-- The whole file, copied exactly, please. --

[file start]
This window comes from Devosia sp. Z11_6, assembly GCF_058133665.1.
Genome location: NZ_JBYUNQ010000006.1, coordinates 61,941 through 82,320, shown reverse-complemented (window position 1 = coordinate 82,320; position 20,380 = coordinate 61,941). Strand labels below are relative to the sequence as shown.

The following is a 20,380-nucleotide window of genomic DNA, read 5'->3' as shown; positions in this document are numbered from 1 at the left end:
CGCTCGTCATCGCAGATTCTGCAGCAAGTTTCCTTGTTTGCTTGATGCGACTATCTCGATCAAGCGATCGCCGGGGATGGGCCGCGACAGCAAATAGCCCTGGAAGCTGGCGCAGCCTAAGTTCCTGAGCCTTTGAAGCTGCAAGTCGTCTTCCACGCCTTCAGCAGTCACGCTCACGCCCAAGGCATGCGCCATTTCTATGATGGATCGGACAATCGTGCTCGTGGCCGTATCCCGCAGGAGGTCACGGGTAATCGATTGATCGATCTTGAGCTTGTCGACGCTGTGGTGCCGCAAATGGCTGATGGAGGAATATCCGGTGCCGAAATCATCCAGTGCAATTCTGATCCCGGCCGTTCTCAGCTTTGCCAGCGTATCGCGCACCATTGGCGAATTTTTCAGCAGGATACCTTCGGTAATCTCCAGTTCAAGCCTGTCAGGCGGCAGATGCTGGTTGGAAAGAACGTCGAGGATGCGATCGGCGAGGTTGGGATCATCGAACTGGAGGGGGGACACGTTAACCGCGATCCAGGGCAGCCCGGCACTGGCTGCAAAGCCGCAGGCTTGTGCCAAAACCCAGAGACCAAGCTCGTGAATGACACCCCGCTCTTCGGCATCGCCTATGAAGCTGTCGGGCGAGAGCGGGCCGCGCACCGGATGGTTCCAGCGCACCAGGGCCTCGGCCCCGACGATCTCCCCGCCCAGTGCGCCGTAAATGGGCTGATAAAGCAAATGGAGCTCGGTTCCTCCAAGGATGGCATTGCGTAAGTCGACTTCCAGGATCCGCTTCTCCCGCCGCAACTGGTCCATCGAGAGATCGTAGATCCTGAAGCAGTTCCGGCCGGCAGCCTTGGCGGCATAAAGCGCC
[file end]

This window comes from Devosia sp. Z11_6, assembly GCF_058133665.1.
Genome location: NZ_JBYUNQ010000006.1, coordinates 61,941 through 82,320, shown reverse-complemented (window position 1 = coordinate 82,320; position 20,380 = coordinate 61,941). Strand labels below are relative to the sequence as shown.

The following is a 20,380-nucleotide window of genomic DNA, read 5'->3' as shown; positions in this document are numbered from 1 at the left end:
CGCTCGTCATCGCAGATTCTGCAGCAAGTTTCCTTGTTTGCTTGATGCGACTATCTCGATCAAGCGATCGCCGGGGATGGGCCGCGACAGCAAATAGCCCTGGAAGCTGGCGCAGCCTAAGTTCCTGAGCCTTTGAAGCTGCAAGTCGTCTTCCACGCCTTCAGCAGTCACGCTCACGCCCAAGGCATGCGCCATTTCTATGATGGATCGGACAATCGTGCTCGTGGCCGTATCCCGCAGGAGGTCACGGGTAATCGATTGATCGATCTTGAGCTTGTCGACGCTGTGGTGCCGCAAATGGCTGATGGAGGAATATCCGGTGCCGAAATCATCCAGTGCAATTCTGATCCCGGCCGTTCTCAGCTTTGCCAGCGTATCGCGCACCATTGGCGAATTTTTCAGCAGGATACCTTCGGTAATCTCCAGTTCAAGCCTGTCAGGCGGCAGATGCTGGTTGGAAAGAACGTCGAGGATGCGATCGGCGAGGTTGGGATCATCGAACTGGAGGGGGGACACGTTAACCGCGATCCAGGGCAGCCCGGCACTGGCTGCAAAGCCGCAGGCTTGTGCCAAAACCCAGAGACCAAGCTCGTGAATGACACCCCGCTCTTCGGCATCGCCTATGAAGCTGTCGGGCGAGAGCGGGCCGCGCACCGGATGGTTCCAGCGCACCAGGGCCTCGGCCCCGACGATCTCCCCGCCCAGTGCGCCGTAAATGGGCTGATAAAGCAAATGGAGCTCGGTTCCTCCAAGGATGGCATTGCGTAAGTCGACTTCCAGGATCCGCTTCTCCCGCCGCAACTGGTCCATCGAGAGATCGTAGATCCTGAAGCAGTTCCGGCCGGCAGCCTTGGCGGCATAAAGCGCC